Right to work checks

In order to prevent illegal working in the UK, employers have a duty to perform right to work checks before employing an individual. This is to ensure that the individual is not disqualified from carrying out work due to their immigration status in the UK.

An illegal worker who is disqualified from working in the UK is an individual who does not:

  • Have valid leave to enter or remain in the UK or;
  • their leave to enter or remain in the UK is invalid or;
  • has ceased or the conditions associated with their status in the UK prevents them from working.

If an illegal worker is identified and their employer did not carry out right to work checks their employer may face the following sanctions:

  • Civil penalty of up to £20,000 per illegal worker;
  • 5-year prison sentence and an unlimited fine;
  • Closure of the business and a compliance order issued by the court;
  • Disqualification as a director;
  • Not being able to sponsor migrants;
  • Seizure of earnings as a result of illegal working;
  • Revocation of a licence if connected to the alcohol and late-night refreshment sector and private vehicle hire/taxi sector.

The civil penalty is determined on a case-by-case basis, this is in line with the ‘Code of practice on preventing illegal working.’ If you are found liable, you will be issued with a Civil Penalty Notice setting out the amount to be paid and by when.

It should also be noted that if an employee is undertaking a role which is different to that listed in the certificate of sponsorship, then that employee will also be considered as an illegal worker.

If it is later found out that an employee did not have the right to work in the UK, but the employer carried out the appropriate checks, the employer will not receive a civil penalty for the illegal worker.

The illegal worker is also committing a criminal offence, and may have their wages seized, be prosecuted and imprisoned for up to 6 months.

How are right to works check conducted?

A right to work check should be conducted before an individual is employed, to ensure that they are legally allowed to do the job in question. Checks can be done manually or online.

If manually, you will need to ask the prospective employee to provide acceptable original documents, check their validity and then keep copies on file and record the date the check was made.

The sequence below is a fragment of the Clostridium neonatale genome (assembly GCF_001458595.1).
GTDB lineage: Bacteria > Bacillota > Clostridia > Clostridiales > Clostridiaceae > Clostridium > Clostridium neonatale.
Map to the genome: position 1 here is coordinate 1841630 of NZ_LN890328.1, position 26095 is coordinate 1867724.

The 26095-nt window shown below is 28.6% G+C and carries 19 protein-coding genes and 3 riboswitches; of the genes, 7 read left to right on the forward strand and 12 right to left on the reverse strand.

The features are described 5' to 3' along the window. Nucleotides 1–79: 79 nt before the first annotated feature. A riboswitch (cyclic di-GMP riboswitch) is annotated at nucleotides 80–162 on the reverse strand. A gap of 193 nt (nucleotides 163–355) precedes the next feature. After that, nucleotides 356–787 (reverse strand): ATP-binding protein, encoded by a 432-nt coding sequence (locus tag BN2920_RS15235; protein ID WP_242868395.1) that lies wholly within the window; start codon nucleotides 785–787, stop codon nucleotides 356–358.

Acceptable documents include British, EEA or Swiss passports, EEA or Swiss national identity cards, current biometric cards issued by the Home Office, evidence of settled or pre-settled status in the UK, under the EU Settlement Scheme. For more detailed guidance on acceptable evidence, please feel free to contact us for a consultation.

In regards to Tier 4 students, not all students are entitled to work while they are in the UK, some are entitled to take limited employment if permitted by the conditions of their visa. Employment permission will clearly be stated on their biometric card along with the hours, 10 or 20 hours a week. However, this is full-time during vacations.

If a potential employee is unable to provide evidence of their immigration status because of an outstanding application with the Home Office, you can use the online Employer Checking Service and provide the requested information.

Right to work checks and COVID-19

The Home Office has also confirmed that where a physical documents check and copying is not possible due to the closure of a company’s office, an employer can have a video conference with the new starter to show their passport and biometric document as well as email a scanned copy of document prior to the start of employment. A file note should be added confirming why you were not able to carry out a valid RTW check (seen the original document) due to Covid19.

As soon as the recruit is able to show their original documents in person, you should then take a certified copy and make a file note.

 

The content of this article is for general use and information only. Since each case should be prepared on its own merit and in light of the constant amendments to the Immigration Rules, it is important to note that the information provided must not be relied upon unless Migra & Co has either given written consent or has been officially engaged in relation to a specific immigration matter. As a result, Migra & Co will take no responsibility for any damage, cost or loss resulting from relying on the information contained in this article, blog and website.


We remain open for business and can arrange meetings by phone call or video conferencing to advise and assist with any UK immigration matters.
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